An HECM loan, the most common reverse mortgage, is available to borrowers who are at least 62 years old. They must have sufficient equity to qualify, which is determined by the homeowner’s age, their current obligations such as current mortgages and liens on the property, and the value of the property.

Questions I also get about reverse mortgages include, “How can you get a loan and not make payments?”  “How does the interest get paid?”

Because payments are not required, the interest is added to the loan balance, which grows bigger instead of smaller, and thanks to that miracle of compound interest, it grows faster as the balance gets bigger. To accommodate the growing balance, the amount a borrower can get from a reverse mortgage is limited.

Three things determine the total amount someone can get from an HECM loan:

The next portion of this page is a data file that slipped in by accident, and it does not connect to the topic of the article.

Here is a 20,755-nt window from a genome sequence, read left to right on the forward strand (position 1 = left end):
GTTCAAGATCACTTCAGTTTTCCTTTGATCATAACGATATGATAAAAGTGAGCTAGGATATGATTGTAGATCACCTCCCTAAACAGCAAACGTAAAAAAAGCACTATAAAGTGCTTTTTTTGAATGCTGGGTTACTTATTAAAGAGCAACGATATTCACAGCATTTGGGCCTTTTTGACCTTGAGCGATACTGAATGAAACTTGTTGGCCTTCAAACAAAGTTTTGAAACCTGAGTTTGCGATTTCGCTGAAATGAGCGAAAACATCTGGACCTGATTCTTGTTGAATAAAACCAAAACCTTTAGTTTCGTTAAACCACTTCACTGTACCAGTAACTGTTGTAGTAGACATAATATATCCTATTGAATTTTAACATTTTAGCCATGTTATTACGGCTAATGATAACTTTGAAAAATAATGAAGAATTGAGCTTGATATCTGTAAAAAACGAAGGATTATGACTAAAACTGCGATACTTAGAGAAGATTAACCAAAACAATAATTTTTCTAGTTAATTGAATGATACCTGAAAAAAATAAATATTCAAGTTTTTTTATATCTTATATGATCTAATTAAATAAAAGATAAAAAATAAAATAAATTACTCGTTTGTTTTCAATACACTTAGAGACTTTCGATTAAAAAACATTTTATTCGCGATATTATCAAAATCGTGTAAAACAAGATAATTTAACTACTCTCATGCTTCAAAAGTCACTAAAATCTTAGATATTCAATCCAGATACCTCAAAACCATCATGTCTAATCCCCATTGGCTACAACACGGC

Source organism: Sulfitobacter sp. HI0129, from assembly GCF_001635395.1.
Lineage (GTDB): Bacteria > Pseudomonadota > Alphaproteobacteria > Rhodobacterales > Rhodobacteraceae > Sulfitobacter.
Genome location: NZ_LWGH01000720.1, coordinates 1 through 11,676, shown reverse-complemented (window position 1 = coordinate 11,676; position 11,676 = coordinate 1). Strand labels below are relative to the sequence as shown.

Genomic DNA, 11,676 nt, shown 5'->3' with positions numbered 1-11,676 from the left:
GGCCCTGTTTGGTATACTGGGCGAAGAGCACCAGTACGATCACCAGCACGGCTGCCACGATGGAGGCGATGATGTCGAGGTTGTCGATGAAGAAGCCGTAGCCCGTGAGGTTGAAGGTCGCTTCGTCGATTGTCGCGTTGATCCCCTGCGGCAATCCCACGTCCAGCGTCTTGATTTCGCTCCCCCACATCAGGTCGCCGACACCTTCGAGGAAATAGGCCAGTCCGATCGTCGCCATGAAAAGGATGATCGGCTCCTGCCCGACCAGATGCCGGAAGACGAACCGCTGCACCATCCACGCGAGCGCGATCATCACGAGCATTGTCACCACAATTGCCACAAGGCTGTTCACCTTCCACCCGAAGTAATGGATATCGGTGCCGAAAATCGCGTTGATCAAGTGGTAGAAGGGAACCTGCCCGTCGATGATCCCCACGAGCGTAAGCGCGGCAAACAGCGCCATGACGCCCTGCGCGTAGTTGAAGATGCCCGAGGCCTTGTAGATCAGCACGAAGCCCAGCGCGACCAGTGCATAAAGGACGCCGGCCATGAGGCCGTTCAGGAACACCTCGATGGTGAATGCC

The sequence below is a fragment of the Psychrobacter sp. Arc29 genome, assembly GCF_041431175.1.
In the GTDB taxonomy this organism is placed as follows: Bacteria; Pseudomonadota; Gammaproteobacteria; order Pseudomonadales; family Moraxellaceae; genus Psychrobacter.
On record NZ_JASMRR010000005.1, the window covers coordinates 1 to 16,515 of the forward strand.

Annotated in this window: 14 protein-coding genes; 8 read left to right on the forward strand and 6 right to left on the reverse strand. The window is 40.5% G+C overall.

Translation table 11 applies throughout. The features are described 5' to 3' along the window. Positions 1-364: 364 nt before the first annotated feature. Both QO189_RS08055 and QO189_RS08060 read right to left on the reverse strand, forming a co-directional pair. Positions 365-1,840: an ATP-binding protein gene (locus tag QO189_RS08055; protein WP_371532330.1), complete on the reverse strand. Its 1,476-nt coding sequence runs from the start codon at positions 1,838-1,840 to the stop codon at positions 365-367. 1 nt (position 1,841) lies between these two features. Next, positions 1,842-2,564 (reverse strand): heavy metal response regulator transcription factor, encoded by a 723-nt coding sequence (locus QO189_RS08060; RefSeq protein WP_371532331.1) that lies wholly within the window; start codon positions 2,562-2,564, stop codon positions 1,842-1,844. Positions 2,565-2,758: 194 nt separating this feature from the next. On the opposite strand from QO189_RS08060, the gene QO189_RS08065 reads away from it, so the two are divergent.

1. Home value. The more the home is worth, the more that can be borrowed.
  2. Age. The younger a person is, the less they get because they have that many more years to live and the loan balance to grow.
  3. Interest rate. The lower the interest rate is, the more slowly the balance will grow, and the borrower can access a greater percentage of the home value. Conversely, the higher the interest rate, the faster the loan balance grows, and less equity can be borrowed.

The loan must be paid in full when the borrower no longer lives in the home. This can happen through the borrower’s death, sale of the home, or a transition to another permanent living situation like a nursing home. Usually, the loan is paid off through the sale of the home. Any remaining equity goes to the borrower or their heirs. One important feature of the HECM loan is that neither the borrower nor their heirs are on the hook for any “deficiency balance.” A deficiency balance occurs when the loan balance becomes greater than what the home is worth. They only pay what the home is worth at the time of sale or the loan balance, whichever is smaller.